Concerted effort by cancer care partnership will mean improved treatments
School of Medicine building on the UWS Campbelltown campus
A newly-funded initiative designed to bring cancer researchers together with clinicians who treat cancer patients offers the opportunity to significantly improve treatments and the way cancer care is delivered to people in NSW.
With just over $8 million in new funding from the Cancer Institute NSW as well as partner institutions delivered over five years, the Centre for Oncology Education and Research Translation, known as CONCERT, is a new and exciting collaboration of university and hospital-based researchers, clinicians and local health districts within South-Western Sydney, the Illawarra and Shoalhaven and the ACT.
The geographical area covered by the group spreads over one quarter of NSW and serves over 6,200 new patients with cancer every year.
Leading the effort, Professor Paul de Souza of the UWS School of Medicine, says the collaboration will bring benefits to the global search for better cancer treatments as well as making a personal difference to people who are living with cancer in NSW.
"When you use funding to support translational research, important findings will hopefully reach patients and the community quicker, so the whole timeline of any cancer research project could be shortened," he says.
"Translational cancer research is like putting more memory into a computer so that you can answer more research questions at once, a bit like operating multiple programs at the same time on your computer.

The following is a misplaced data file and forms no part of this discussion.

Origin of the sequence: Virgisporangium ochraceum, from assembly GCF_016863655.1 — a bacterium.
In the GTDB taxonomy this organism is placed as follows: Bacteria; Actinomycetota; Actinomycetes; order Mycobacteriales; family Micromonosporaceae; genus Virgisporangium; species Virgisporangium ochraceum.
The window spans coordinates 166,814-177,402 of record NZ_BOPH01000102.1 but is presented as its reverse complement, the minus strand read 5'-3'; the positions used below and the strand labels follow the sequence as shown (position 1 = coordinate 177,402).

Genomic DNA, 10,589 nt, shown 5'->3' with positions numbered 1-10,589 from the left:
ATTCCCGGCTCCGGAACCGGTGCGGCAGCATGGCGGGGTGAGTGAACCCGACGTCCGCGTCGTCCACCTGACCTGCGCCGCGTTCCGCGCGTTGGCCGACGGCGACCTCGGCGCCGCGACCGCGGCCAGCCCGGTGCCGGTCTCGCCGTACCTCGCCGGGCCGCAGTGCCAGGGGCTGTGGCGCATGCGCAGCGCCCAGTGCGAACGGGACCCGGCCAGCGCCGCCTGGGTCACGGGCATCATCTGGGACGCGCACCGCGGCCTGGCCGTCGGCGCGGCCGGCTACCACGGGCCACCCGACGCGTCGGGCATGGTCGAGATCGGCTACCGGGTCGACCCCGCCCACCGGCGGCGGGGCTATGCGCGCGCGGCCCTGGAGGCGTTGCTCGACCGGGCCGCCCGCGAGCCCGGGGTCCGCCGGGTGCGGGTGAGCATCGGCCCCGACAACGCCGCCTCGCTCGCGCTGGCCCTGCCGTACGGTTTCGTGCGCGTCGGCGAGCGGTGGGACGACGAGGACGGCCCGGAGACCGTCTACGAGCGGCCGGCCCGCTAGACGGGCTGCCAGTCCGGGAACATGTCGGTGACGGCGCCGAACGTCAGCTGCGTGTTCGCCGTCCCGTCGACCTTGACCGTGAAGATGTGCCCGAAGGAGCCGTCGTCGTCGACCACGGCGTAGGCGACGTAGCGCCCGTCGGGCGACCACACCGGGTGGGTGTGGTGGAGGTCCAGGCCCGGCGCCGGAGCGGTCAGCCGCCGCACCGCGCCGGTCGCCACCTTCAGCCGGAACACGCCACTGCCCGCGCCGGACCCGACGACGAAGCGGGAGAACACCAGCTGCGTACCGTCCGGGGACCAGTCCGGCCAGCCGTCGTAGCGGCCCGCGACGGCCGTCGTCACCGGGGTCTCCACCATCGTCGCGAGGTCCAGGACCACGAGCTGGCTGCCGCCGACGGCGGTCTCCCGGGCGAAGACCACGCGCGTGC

"It's a way to bring systematic research into everyday practice that maximises patient involvement; often, it will involve collecting tissues and blood samples along with clinical data and outcomes in an ongoing basis that will allow us to answer many research questions," says Professor de Souza.
The advantages of this new multi-institutional partnership approach mean that discoveries that previously could take some years to go from the research phase and into clinical treatment should now be put into practice more quickly.
"It forces lab scientists and clinicians to talk right from the start and the difference is that we try to make the research more practical and patient oriented from the beginning," says Professor de Souza.
He also notes that the other significant benefit of the CONCERT partnership is that it is likely that more medical students and clinicians will be encouraged to pursue higher medical research degrees.
The Centre for Oncology Education and Research Translation (CONCERT) is a collaboration between cancer research groups within South-Western Sydney, Illawarra, Shoalhaven and the ACT Health Districts. The project is funded by the Cancer Institute New South Wales, University of Western Sydney, University of New South Wales, University of Wollongong and Illawarra-Shoalhaven Local District Health.
19 June 2014
Researchers from the MARCS Institute for Brain, Behaviour and Development have published a new research paper and recommended guidelines for music use for people with dementia after a successful trial program.
Many women find breastfeeding difficult and stop before they planned. Some women are relieved to stop. But others regret it.
Western extends its congratulations and well-wishes to Sandy Craze – an inspirational alumnus, who is about to embark on a PhD at Oxford University.